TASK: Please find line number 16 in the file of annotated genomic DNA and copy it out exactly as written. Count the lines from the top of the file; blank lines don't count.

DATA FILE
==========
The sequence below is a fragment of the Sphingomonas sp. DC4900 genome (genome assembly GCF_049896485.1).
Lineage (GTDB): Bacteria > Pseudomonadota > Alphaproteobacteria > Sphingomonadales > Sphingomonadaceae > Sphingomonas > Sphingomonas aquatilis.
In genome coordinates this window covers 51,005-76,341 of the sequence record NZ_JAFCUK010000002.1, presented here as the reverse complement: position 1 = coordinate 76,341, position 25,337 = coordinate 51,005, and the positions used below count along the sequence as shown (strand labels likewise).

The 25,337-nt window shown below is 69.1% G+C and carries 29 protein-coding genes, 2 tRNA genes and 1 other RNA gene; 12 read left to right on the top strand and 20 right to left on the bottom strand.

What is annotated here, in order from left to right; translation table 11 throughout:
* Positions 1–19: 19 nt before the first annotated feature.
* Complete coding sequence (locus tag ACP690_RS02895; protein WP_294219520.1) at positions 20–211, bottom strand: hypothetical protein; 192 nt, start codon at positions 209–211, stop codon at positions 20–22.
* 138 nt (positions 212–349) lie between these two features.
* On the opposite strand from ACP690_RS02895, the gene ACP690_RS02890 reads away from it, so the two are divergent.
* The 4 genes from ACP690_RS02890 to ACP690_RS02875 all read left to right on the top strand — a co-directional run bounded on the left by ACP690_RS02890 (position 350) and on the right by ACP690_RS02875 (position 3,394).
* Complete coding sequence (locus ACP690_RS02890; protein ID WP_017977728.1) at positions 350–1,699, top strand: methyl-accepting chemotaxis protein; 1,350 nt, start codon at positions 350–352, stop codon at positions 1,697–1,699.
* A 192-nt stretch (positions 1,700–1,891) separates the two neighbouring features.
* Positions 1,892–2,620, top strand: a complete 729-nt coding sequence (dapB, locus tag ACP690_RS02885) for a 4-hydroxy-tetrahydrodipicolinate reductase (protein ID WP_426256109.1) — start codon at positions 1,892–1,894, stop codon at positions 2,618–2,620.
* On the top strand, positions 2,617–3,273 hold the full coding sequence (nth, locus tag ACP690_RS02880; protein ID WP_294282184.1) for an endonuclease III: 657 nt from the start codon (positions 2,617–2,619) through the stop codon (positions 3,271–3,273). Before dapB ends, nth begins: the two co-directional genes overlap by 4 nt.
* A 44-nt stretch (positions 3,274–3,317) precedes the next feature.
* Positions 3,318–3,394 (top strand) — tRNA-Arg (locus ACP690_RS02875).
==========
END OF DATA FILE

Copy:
* Positions 3,318–3,394 (top strand) — tRNA-Arg (locus ACP690_RS02875).